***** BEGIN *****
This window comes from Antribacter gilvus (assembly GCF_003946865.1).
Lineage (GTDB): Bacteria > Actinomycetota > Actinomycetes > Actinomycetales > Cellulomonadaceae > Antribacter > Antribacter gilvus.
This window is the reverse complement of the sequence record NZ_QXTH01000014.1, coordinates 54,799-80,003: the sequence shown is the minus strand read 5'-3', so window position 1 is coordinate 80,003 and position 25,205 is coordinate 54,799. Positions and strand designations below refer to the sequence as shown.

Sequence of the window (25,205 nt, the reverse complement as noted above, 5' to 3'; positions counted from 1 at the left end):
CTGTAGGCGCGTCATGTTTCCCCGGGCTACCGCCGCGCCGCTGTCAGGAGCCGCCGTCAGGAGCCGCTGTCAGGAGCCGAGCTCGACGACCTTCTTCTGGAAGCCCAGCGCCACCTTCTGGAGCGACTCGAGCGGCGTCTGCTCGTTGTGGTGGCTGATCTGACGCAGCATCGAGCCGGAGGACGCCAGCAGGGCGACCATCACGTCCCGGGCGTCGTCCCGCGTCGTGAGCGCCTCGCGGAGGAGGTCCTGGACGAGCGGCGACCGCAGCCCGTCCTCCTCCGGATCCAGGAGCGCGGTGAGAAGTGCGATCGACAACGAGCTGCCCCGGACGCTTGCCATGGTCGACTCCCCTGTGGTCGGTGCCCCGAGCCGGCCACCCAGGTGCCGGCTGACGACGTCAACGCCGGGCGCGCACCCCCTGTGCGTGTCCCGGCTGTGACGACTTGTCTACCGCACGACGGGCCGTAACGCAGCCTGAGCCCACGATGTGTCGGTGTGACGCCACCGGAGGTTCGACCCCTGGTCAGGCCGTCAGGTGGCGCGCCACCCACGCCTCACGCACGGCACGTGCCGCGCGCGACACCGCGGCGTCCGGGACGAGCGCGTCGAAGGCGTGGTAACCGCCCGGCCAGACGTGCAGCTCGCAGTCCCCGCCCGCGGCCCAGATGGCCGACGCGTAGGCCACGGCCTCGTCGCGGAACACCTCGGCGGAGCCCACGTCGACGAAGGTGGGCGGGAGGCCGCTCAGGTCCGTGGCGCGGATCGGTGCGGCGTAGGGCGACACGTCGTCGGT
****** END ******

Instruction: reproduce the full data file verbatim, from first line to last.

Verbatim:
This window comes from Antribacter gilvus (assembly GCF_003946865.1).
Lineage (GTDB): Bacteria > Actinomycetota > Actinomycetes > Actinomycetales > Cellulomonadaceae > Antribacter > Antribacter gilvus.
This window is the reverse complement of the sequence record NZ_QXTH01000014.1, coordinates 54,799-80,003: the sequence shown is the minus strand read 5'-3', so window position 1 is coordinate 80,003 and position 25,205 is coordinate 54,799. Positions and strand designations below refer to the sequence as shown.

Sequence of the window (25,205 nt, the reverse complement as noted above, 5' to 3'; positions counted from 1 at the left end):
CTGTAGGCGCGTCATGTTTCCCCGGGCTACCGCCGCGCCGCTGTCAGGAGCCGCCGTCAGGAGCCGCTGTCAGGAGCCGAGCTCGACGACCTTCTTCTGGAAGCCCAGCGCCACCTTCTGGAGCGACTCGAGCGGCGTCTGCTCGTTGTGGTGGCTGATCTGACGCAGCATCGAGCCGGAGGACGCCAGCAGGGCGACCATCACGTCCCGGGCGTCGTCCCGCGTCGTGAGCGCCTCGCGGAGGAGGTCCTGGACGAGCGGCGACCGCAGCCCGTCCTCCTCCGGATCCAGGAGCGCGGTGAGAAGTGCGATCGACAACGAGCTGCCCCGGACGCTTGCCATGGTCGACTCCCCTGTGGTCGGTGCCCCGAGCCGGCCACCCAGGTGCCGGCTGACGACGTCAACGCCGGGCGCGCACCCCCTGTGCGTGTCCCGGCTGTGACGACTTGTCTACCGCACGACGGGCCGTAACGCAGCCTGAGCCCACGATGTGTCGGTGTGACGCCACCGGAGGTTCGACCCCTGGTCAGGCCGTCAGGTGGCGCGCCACCCACGCCTCACGCACGGCACGTGCCGCGCGCGACACCGCGGCGTCCGGGACGAGCGCGTCGAAGGCGTGGTAACCGCCCGGCCAGACGTGCAGCTCGCAGTCCCCGCCCGCGGCCCAGATGGCCGACGCGTAGGCCACGGCCTCGTCGCGGAACACCTCGGCGGAGCCCACGTCGACGAAGGTGGGCGGGAGGCCGCTCAGGTCCGTGGCGCGGATCGGTGCGGCGTAGGGCGACACGTCGTCGGT